‘When we’re done with you, you will have options’

Rosewood Academy would focus on math, science, technology

Constance Harvey and Patricia Scott
Constance Harvey, left, and Patricia Scott are longtime public school educators and administrators who are now working to open a public charter school in northeast Detroit.

Editor's Note: This is the third in a series of occasional articles about people and organizations that would like to open public charter schools in Michigan but are stymied by the legal cap on university-authorized schools.)

When Patricia H. Scott took a small group of youngsters to Sea World recently, they splurged on a helicopter ride.

It was only a 10-minute flight, but it was enough to prompt one of her young charges to tell her later, "I want to be a helicopter pilot."

A former school principal, Scott seized on the teachable moment.

You can be a helicopter pilot, she told the boy. What kind of helicopter do you think you would like to pilot? Answering that would require looking up information on helicopters. And, she continued, you'll need to learn math and science in order to drive such a complicated vehicle. You'll need to know about things like velocity and altitude.

Recounting the story later, Scott used it to make the point that students often become enthusiastic about learning because of real-life experiences.

"It's those experiences you give to children that whet their appetites," she said. "We've got to expose children to things they can get excited about."

That's one of the things she and her colleagues would emphasize if they could move ahead with plans to open The Rosewood Academy of Science, Mathematics and Technology, a proposed public charter school for sixth- through twelfth-graders in northeast Detroit.

"We need to show them how the things we teach them are relevant," Scott said.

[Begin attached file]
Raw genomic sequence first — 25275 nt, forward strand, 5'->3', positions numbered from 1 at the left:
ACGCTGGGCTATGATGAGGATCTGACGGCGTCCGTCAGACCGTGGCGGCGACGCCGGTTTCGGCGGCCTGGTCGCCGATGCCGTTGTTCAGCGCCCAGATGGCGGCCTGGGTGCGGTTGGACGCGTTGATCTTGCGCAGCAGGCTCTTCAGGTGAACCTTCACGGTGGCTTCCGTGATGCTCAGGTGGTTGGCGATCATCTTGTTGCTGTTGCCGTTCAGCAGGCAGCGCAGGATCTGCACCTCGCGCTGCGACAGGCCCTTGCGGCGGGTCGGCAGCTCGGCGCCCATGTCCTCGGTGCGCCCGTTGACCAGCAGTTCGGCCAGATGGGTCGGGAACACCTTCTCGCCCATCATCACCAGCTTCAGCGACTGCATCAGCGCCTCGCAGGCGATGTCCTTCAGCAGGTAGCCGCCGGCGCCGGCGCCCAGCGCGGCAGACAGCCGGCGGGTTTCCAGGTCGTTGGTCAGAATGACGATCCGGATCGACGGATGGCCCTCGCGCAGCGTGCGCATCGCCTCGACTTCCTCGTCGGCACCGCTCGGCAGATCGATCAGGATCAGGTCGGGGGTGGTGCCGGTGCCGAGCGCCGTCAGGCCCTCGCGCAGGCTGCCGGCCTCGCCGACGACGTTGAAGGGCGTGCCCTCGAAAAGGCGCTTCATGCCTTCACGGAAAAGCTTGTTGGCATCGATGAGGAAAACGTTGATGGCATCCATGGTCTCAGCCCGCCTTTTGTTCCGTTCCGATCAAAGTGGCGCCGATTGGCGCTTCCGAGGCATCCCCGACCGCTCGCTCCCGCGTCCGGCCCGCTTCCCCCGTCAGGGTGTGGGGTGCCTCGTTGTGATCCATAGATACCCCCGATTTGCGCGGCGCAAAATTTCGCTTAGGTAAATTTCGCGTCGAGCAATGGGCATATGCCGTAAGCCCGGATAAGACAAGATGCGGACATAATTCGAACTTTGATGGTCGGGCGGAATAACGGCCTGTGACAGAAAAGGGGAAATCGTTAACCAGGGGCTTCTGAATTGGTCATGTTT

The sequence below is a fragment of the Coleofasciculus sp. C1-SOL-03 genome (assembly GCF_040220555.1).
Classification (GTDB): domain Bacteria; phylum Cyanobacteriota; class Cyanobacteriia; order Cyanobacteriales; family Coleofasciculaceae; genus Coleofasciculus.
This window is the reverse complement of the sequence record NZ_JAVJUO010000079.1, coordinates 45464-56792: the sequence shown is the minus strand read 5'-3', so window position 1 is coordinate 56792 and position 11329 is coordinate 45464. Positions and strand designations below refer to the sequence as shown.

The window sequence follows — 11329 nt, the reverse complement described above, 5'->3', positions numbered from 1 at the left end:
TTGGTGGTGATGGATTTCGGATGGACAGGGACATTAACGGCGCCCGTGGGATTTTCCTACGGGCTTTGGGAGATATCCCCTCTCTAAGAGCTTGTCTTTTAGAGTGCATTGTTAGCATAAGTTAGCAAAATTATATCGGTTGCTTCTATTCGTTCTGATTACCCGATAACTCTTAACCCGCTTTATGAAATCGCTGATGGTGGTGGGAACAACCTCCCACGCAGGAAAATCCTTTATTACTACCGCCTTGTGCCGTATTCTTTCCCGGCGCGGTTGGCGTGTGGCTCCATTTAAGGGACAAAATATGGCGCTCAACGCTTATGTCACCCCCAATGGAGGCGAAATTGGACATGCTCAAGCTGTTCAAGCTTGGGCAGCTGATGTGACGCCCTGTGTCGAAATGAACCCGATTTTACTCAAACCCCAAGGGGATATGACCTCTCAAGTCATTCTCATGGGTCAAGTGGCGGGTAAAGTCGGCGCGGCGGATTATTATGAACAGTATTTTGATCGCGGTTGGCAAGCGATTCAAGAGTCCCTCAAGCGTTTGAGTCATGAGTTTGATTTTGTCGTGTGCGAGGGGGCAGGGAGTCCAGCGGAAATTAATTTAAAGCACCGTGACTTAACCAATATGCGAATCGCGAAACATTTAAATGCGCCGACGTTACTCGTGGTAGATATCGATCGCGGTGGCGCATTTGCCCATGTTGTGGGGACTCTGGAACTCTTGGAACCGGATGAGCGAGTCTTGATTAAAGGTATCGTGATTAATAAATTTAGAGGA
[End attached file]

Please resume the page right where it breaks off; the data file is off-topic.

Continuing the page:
So far, like dozens of charter schools in Michigan, Rosewood Academy exists only on paper. Its development team has put together a detailed plan covering curriculum, school structure, finances and governance, but they cannot open a school without permission from an authorizer, due to Michigan's legislatively imposed cap on university-authorized charters.

Their best chance lies with Grand Valley State University, which has told Scott and Constance Harvey, the development team leader, that Rosewood Academy has made it into the running for one of two available openings.

Capitol Rally

Charter school parents, students, teachers and advocates are gathering at the State Capitol Building in Lansing on Sept. 24 to rally for action on education reform.

Organizers will urge the Legislature to pass bills that would address failing schools, provide new public school choices and create alternative routes to teacher certification.

They keynote speaker will Kevin Chavous, a Washington, D.C. attorney and leading national advocate for school choice.

Education officials in Michigan have said that adopting legislation on education reform is key to state efforts to obtain federal education incentive funds.

Rosewood will compete with four other prospects for the right to launch a school, Harvey said. It's both encouraging and disheartening to be in the top tier, she told Michigan Education Report, comparing the charter school waiting list to an organ transplant waiting list. For every recipient chosen, another promising applicant will be turned down, she said.

REMOVING 'BAGGAGE'

Obtaining a charter is only the first of the challenges Harvey and Scott anticipate. Both have years of experience in public schools - Scott as a principal in three public school districts, including Detroit Public Schools, and one public charter school, and Harvey as a teacher and guidance counselor. They have seen firsthand the academic and nonacademic issues facing Detroit children.

The women anticipate that many children who enroll in Rosewood will come from single-parent, low-income families with no history of family members attending college. They also may have health, family or emotional problems that get in the way of learning, Scott said.